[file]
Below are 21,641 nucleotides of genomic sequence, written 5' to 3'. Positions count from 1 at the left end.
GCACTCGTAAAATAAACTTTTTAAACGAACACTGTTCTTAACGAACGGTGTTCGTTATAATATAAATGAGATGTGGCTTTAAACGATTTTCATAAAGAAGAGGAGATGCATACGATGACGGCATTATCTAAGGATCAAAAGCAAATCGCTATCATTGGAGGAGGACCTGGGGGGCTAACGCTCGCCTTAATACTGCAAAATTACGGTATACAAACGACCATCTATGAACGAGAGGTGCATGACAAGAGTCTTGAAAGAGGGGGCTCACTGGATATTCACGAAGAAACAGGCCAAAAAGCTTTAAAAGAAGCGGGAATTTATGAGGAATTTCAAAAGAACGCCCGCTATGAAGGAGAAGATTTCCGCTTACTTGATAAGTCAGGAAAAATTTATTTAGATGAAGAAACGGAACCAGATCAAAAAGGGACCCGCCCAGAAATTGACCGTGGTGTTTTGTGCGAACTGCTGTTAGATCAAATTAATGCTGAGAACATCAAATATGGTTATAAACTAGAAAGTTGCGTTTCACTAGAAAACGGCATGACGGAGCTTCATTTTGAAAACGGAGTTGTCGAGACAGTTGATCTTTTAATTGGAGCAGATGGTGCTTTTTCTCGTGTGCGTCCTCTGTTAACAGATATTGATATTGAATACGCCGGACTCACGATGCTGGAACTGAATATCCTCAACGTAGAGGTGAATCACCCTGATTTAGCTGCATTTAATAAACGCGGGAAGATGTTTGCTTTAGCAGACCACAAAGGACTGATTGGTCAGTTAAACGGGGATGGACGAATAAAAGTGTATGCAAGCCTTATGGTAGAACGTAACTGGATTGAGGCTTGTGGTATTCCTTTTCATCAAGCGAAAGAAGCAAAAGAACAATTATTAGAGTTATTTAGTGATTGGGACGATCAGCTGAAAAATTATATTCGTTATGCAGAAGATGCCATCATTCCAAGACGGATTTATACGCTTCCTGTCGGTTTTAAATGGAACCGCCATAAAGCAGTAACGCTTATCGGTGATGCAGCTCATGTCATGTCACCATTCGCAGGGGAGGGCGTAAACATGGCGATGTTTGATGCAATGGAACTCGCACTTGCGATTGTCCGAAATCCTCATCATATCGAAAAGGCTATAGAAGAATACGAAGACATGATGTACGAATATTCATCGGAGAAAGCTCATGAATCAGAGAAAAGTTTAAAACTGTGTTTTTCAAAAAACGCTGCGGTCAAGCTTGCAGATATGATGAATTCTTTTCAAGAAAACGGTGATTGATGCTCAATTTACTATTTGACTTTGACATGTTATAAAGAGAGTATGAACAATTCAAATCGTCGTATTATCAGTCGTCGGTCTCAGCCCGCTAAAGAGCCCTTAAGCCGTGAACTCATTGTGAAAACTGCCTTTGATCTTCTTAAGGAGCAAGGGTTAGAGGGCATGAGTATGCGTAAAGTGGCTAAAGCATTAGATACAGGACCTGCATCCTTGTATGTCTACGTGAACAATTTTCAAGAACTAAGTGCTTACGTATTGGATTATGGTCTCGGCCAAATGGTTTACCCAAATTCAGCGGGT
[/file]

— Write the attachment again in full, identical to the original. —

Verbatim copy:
Below are 21,641 nucleotides of genomic sequence, written 5' to 3'. Positions count from 1 at the left end.
GCACTCGTAAAATAAACTTTTTAAACGAACACTGTTCTTAACGAACGGTGTTCGTTATAATATAAATGAGATGTGGCTTTAAACGATTTTCATAAAGAAGAGGAGATGCATACGATGACGGCATTATCTAAGGATCAAAAGCAAATCGCTATCATTGGAGGAGGACCTGGGGGGCTAACGCTCGCCTTAATACTGCAAAATTACGGTATACAAACGACCATCTATGAACGAGAGGTGCATGACAAGAGTCTTGAAAGAGGGGGCTCACTGGATATTCACGAAGAAACAGGCCAAAAAGCTTTAAAAGAAGCGGGAATTTATGAGGAATTTCAAAAGAACGCCCGCTATGAAGGAGAAGATTTCCGCTTACTTGATAAGTCAGGAAAAATTTATTTAGATGAAGAAACGGAACCAGATCAAAAAGGGACCCGCCCAGAAATTGACCGTGGTGTTTTGTGCGAACTGCTGTTAGATCAAATTAATGCTGAGAACATCAAATATGGTTATAAACTAGAAAGTTGCGTTTCACTAGAAAACGGCATGACGGAGCTTCATTTTGAAAACGGAGTTGTCGAGACAGTTGATCTTTTAATTGGAGCAGATGGTGCTTTTTCTCGTGTGCGTCCTCTGTTAACAGATATTGATATTGAATACGCCGGACTCACGATGCTGGAACTGAATATCCTCAACGTAGAGGTGAATCACCCTGATTTAGCTGCATTTAATAAACGCGGGAAGATGTTTGCTTTAGCAGACCACAAAGGACTGATTGGTCAGTTAAACGGGGATGGACGAATAAAAGTGTATGCAAGCCTTATGGTAGAACGTAACTGGATTGAGGCTTGTGGTATTCCTTTTCATCAAGCGAAAGAAGCAAAAGAACAATTATTAGAGTTATTTAGTGATTGGGACGATCAGCTGAAAAATTATATTCGTTATGCAGAAGATGCCATCATTCCAAGACGGATTTATACGCTTCCTGTCGGTTTTAAATGGAACCGCCATAAAGCAGTAACGCTTATCGGTGATGCAGCTCATGTCATGTCACCATTCGCAGGGGAGGGCGTAAACATGGCGATGTTTGATGCAATGGAACTCGCACTTGCGATTGTCCGAAATCCTCATCATATCGAAAAGGCTATAGAAGAATACGAAGACATGATGTACGAATATTCATCGGAGAAAGCTCATGAATCAGAGAAAAGTTTAAAACTGTGTTTTTCAAAAAACGCTGCGGTCAAGCTTGCAGATATGATGAATTCTTTTCAAGAAAACGGTGATTGATGCTCAATTTACTATTTGACTTTGACATGTTATAAAGAGAGTATGAACAATTCAAATCGTCGTATTATCAGTCGTCGGTCTCAGCCCGCTAAAGAGCCCTTAAGCCGTGAACTCATTGTGAAAACTGCCTTTGATCTTCTTAAGGAGCAAGGGTTAGAGGGCATGAGTATGCGTAAAGTGGCTAAAGCATTAGATACAGGACCTGCATCCTTGTATGTCTACGTGAACAATTTTCAAGAACTAAGTGCTTACGTATTGGATTATGGTCTCGGCCAAATGGTTTACCCAAATTCAGCGGGT